The most important question in the present discussion is, if the IO cloud is actually a beneficial future or a mere concept that can be classified as science fiction. This series of articles tries to highlight in very simple terms, how the IO cloud could be a most beneficial future for all the end users. The IO cloud system could take control systems to an intuitive processing environment that could give large economic and quality benefits to the users.
IO-to-IO cloud: a journey of control system IOs… Looking at the journey of IO systems, and extrapolating to the future, IO clouds seem to be the next logical step.
Dawn of the journey. Let’s start from the earliest control system readings. The simple marked sight glasses, Bourdon gauges which provided visual indication of the process parameters and thereby the process were probably a very first measurement. You could possibly have a valve that you operated manually or a gas pressure to a burner that you could operate to regulate the temperature and so on. This is the earliest IO concept where a lot of the IO processing is done by the human mind.
If we break down the process:
- A physical measurement is represented in a simplest of manner.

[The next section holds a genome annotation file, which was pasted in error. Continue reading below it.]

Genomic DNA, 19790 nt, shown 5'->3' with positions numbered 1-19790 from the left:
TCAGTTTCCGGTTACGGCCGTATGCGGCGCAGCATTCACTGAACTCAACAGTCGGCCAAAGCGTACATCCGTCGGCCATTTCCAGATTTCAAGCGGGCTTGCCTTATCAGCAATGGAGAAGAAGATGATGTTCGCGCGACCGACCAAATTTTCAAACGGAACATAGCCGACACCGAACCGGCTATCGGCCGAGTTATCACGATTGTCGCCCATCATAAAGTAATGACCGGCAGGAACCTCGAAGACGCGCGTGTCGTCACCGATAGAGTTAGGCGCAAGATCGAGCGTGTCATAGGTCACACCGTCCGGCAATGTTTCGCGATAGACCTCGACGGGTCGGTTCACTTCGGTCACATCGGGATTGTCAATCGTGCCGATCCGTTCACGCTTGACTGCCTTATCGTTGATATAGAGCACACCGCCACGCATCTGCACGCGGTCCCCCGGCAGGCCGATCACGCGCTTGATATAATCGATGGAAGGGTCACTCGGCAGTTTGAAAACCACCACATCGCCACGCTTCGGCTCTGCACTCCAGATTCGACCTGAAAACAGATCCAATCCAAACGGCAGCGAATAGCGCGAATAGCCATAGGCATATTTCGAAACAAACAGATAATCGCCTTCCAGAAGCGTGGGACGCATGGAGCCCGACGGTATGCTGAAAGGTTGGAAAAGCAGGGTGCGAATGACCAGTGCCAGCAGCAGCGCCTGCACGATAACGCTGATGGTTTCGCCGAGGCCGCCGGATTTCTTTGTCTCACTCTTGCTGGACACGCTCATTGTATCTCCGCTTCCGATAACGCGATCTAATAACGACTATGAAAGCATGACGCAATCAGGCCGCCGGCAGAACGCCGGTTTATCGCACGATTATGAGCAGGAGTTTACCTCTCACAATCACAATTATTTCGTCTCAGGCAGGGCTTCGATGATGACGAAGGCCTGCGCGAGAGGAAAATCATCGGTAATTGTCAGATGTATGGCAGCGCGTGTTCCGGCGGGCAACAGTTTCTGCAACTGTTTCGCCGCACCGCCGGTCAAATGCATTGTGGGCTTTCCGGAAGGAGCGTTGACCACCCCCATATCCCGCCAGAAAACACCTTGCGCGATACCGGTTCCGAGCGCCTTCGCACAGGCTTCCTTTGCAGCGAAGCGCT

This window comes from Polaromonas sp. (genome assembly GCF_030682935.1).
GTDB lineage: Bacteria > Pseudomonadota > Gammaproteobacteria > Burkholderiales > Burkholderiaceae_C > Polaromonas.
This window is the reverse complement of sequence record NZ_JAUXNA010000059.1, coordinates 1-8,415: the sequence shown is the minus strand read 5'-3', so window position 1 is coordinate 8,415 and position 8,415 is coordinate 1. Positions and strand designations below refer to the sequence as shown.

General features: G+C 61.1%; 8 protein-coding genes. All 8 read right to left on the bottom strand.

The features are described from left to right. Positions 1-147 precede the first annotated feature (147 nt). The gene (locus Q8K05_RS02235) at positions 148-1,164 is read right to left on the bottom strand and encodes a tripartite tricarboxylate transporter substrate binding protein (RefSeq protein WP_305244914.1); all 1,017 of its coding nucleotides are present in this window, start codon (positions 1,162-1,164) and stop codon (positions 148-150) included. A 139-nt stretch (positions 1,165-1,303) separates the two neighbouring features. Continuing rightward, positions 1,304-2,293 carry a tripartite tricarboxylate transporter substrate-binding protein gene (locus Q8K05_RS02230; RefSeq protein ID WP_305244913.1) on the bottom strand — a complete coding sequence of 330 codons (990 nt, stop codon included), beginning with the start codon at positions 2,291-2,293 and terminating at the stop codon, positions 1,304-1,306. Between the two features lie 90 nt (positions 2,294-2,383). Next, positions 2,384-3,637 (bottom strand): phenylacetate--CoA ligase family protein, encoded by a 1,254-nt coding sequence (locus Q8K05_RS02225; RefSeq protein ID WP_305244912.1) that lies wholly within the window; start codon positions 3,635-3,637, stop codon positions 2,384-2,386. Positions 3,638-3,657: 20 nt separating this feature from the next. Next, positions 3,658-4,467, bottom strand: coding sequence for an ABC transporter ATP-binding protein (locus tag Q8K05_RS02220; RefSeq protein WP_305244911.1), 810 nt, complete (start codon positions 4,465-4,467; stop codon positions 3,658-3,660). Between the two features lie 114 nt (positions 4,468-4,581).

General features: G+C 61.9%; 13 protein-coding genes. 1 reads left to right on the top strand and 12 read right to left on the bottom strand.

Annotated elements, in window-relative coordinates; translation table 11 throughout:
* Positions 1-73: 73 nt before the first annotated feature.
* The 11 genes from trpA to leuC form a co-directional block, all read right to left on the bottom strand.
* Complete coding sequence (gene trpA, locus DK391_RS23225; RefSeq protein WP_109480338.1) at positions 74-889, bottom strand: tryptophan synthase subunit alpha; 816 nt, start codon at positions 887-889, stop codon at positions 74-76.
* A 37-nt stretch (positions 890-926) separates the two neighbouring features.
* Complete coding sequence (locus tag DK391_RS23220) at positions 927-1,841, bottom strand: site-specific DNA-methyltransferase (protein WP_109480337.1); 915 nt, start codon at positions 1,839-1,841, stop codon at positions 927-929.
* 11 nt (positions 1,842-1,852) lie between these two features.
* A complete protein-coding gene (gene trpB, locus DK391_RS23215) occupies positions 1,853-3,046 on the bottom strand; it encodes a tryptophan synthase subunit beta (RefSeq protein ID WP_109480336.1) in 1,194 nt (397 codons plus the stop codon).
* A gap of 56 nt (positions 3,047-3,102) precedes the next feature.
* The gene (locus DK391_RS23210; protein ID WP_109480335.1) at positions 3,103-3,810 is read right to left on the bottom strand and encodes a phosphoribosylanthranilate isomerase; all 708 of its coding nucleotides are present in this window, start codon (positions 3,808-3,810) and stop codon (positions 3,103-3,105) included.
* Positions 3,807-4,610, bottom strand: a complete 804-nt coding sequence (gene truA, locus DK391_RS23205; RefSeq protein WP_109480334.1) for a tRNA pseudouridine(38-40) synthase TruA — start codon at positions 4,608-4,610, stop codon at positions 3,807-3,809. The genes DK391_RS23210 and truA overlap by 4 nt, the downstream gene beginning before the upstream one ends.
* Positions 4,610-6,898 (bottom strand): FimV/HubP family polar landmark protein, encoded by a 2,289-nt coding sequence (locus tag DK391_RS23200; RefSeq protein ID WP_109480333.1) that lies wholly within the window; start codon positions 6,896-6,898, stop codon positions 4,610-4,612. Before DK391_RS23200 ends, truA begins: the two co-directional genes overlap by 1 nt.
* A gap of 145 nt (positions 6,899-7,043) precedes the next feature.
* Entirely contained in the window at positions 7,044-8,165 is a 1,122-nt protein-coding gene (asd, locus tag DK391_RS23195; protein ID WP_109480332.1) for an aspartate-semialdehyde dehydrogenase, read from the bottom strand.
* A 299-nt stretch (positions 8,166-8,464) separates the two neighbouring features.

- There is some signal conditioning done by the human brain including perhaps some diagnosis of the measurement (the glass is dusty, the gauge’s zero is out by 2 %) and so on.
- Then came the computing done by the brain as to how many turns you need to close, open the valves to regulate the temperature or process to desired parameters.
- Finally, there is the act of opening or closing the valve.
Middle ages. So finally we came to the concept of a transmitter where a measurement is done, some signal conditioning happens and is represented in a remote place (generally the control room) through hydraulic, pneumatic, and electric means.
Computing of how much the output needs to be adjusted is done by the PID controller with a setpoint and the output is as adeptly transferred to a final control element.
Pneumatic PLC’s, relays, provide some of the safety functions.
Early modern age. The first DCS and PLC systems integrate a number of such inputs and do some advanced processing. IO cards collect IO information and then base processing is done by the control systems and advanced processing is possible by having more top-level layers to the base controls.